The chief scientist at Esri wound her path into and out of academia.
NOAA’s Hurricane Hunters risk their lives each time they fly into the eye of a storm to collect crucial data for forecasting, hurricane modeling, and research.
A new book aimed at young adults explores the construction of the Canadian Rockies from the perspective of the minerals, fossils, and waterdrops that make and shape the landscape.
Crystals from Fagradalsfjall’s eruption mark how mantle magma might have been moving years before geophysical indicators alerted scientists to unrest.
Sand is a foundational element of our cities, our homes, our landscapes and seascapes. How we will interact with the material in the future, however, is less certain.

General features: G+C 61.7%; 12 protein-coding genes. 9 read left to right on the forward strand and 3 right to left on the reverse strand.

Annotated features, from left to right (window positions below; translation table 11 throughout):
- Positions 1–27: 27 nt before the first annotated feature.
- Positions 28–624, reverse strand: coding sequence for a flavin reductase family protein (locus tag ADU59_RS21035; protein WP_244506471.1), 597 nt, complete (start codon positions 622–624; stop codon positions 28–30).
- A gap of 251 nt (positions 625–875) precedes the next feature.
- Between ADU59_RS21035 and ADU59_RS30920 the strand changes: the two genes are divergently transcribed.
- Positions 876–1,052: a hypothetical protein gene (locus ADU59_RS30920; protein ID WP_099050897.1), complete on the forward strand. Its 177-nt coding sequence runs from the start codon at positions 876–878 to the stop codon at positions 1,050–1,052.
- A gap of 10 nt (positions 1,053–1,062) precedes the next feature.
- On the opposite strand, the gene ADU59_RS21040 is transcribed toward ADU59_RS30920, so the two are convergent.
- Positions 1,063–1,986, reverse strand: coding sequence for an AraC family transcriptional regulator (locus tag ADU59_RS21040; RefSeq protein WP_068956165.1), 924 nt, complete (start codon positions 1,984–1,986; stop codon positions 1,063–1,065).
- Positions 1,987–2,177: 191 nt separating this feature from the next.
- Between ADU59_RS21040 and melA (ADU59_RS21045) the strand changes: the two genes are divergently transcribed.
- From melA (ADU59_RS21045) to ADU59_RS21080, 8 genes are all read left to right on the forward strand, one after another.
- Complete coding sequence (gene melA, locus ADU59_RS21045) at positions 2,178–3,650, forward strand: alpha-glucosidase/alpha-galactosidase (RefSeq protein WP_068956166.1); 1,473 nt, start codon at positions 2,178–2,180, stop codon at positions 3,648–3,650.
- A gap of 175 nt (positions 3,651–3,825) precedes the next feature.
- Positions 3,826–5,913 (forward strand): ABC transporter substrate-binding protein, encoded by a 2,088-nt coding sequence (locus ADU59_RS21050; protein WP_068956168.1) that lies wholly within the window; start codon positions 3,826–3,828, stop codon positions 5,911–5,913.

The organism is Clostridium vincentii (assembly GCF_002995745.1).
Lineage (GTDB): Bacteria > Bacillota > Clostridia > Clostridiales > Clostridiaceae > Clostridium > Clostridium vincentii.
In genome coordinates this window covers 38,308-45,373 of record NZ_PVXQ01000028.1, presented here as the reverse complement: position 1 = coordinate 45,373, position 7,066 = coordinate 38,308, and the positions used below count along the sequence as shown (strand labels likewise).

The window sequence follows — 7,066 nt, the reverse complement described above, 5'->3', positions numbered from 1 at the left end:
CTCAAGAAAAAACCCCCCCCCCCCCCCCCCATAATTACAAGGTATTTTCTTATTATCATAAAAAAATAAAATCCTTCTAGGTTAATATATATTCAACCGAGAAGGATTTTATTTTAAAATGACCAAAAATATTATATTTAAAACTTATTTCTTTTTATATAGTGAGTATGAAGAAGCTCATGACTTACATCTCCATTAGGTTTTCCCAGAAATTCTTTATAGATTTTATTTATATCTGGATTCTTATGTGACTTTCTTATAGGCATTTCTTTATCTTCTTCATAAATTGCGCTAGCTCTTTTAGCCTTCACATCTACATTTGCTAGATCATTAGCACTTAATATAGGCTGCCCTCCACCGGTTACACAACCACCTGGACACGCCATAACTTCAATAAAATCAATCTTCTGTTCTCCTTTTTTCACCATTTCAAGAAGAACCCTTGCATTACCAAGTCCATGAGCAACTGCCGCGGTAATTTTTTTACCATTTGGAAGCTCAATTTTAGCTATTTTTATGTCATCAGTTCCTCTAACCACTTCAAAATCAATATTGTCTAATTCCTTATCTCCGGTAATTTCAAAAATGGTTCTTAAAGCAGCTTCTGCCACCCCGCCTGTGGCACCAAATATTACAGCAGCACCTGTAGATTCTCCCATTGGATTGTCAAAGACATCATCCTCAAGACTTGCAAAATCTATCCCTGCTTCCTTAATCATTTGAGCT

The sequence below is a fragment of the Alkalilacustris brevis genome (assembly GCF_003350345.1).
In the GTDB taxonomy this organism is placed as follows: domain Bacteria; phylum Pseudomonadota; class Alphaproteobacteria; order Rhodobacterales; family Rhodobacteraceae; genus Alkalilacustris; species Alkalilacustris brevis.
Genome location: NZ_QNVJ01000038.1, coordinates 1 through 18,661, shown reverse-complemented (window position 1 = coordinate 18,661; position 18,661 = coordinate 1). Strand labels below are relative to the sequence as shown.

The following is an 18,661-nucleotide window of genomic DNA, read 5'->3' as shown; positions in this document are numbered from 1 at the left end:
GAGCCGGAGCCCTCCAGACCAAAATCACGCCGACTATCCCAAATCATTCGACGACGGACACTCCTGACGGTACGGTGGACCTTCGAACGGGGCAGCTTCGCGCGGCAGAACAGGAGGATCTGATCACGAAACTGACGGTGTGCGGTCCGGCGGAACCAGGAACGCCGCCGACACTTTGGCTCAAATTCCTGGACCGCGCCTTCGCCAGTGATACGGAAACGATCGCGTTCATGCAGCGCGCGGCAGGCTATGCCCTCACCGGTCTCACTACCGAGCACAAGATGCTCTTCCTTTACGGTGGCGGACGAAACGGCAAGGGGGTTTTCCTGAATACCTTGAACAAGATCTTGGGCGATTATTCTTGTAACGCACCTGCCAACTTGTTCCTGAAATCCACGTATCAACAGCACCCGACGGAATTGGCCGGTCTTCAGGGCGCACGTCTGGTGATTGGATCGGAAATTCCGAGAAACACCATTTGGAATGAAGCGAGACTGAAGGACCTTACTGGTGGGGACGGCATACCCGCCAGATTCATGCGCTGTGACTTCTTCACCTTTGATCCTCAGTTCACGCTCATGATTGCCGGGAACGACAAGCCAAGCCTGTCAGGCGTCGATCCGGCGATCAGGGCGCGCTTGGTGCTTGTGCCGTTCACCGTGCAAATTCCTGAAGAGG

Efficiently tracking nature’s engineers—beavers—at the scale of entire watersheds over time is now possible, thanks to a new artificial intelligence–trained model called EEAGER.
Some scientists think the Great Unconformity was caused by Snowball Earth’s glaciations. Recent work suggests these phenomena might not be related.
Deposits from the 1257 Samalas eruption may contain artifacts of an ancient kingdom, according to scientists who link volcanology studies with histories written onto palm leaves.
Future cables that stretch across the ocean, transmitting cat videos and financial transactions, could also contain temperature, pressure, and seismic sensors that would allow scientists to spy on the seafloor.
Scientists have traced past pathways of tectonic plates back a billion years using computer models, with intriguing results. Incorporating geologic data as a check on model output, however, has proven tricky.